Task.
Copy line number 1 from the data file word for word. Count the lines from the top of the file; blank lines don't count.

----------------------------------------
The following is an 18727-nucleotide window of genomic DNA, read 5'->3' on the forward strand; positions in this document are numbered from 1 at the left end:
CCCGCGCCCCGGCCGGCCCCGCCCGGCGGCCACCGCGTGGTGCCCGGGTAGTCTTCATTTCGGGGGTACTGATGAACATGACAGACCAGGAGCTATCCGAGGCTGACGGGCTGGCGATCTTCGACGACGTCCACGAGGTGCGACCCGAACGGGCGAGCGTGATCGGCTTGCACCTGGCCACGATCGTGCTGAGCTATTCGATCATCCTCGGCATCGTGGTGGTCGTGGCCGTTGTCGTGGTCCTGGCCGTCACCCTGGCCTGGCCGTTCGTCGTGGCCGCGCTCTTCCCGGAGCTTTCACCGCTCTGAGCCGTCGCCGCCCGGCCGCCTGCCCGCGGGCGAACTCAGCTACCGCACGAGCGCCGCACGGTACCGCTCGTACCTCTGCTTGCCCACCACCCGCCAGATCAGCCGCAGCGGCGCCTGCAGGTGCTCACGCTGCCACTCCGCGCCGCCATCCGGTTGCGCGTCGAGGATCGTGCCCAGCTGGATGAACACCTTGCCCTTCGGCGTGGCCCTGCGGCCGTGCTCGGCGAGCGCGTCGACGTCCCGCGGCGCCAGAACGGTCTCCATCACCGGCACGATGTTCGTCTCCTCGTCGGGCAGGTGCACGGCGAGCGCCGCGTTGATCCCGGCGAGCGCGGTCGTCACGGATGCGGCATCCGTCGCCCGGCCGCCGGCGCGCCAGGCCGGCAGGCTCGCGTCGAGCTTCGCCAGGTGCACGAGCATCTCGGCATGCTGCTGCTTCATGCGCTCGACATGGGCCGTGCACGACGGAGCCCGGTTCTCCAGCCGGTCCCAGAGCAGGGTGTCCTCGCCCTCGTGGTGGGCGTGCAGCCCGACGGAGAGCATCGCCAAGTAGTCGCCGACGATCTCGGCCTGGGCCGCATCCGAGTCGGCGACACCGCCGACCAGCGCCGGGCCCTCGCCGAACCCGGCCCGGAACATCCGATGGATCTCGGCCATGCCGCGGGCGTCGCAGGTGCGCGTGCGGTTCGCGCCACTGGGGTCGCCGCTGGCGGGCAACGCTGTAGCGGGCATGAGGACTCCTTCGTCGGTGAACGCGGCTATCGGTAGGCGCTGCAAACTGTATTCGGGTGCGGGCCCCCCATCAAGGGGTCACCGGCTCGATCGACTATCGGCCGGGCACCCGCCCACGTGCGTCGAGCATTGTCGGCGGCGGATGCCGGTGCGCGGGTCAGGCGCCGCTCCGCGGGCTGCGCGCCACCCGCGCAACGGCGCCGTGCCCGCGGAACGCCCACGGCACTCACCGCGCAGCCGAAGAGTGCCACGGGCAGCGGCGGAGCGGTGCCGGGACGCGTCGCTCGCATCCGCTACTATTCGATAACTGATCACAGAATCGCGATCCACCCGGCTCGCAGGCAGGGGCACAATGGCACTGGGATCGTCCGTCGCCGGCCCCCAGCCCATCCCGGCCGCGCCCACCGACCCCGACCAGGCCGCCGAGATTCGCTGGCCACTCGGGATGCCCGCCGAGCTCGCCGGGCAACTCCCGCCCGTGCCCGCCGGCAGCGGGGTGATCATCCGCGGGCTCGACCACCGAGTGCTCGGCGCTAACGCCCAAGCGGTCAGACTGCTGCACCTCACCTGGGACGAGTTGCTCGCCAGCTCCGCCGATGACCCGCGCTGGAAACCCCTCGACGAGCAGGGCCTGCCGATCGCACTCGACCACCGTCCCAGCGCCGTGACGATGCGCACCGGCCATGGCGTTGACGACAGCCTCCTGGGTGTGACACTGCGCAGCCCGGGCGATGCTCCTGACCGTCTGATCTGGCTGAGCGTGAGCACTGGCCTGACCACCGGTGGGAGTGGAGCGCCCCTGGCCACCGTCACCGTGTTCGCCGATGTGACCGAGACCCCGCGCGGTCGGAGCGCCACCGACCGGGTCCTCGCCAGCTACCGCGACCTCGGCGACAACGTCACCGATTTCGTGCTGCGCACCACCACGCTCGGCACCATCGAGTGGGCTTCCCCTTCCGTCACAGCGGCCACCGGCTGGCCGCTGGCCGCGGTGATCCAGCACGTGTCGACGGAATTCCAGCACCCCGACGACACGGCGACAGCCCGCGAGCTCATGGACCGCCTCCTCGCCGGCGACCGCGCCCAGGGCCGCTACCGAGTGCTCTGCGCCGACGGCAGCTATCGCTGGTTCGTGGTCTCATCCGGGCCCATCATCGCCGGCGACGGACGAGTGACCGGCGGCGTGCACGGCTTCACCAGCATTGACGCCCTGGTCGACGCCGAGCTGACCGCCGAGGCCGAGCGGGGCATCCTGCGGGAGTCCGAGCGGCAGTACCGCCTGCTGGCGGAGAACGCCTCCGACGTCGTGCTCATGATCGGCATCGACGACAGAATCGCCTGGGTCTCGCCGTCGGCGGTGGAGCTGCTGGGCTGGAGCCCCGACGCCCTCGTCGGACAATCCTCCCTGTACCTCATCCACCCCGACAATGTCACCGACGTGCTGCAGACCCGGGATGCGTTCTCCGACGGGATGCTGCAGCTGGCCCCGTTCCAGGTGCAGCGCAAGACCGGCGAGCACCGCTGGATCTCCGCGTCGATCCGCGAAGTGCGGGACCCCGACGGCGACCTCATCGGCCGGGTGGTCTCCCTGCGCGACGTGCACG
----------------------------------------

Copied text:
The following is an 18727-nucleotide window of genomic DNA, read 5'->3' on the forward strand; positions in this document are numbered from 1 at the left end: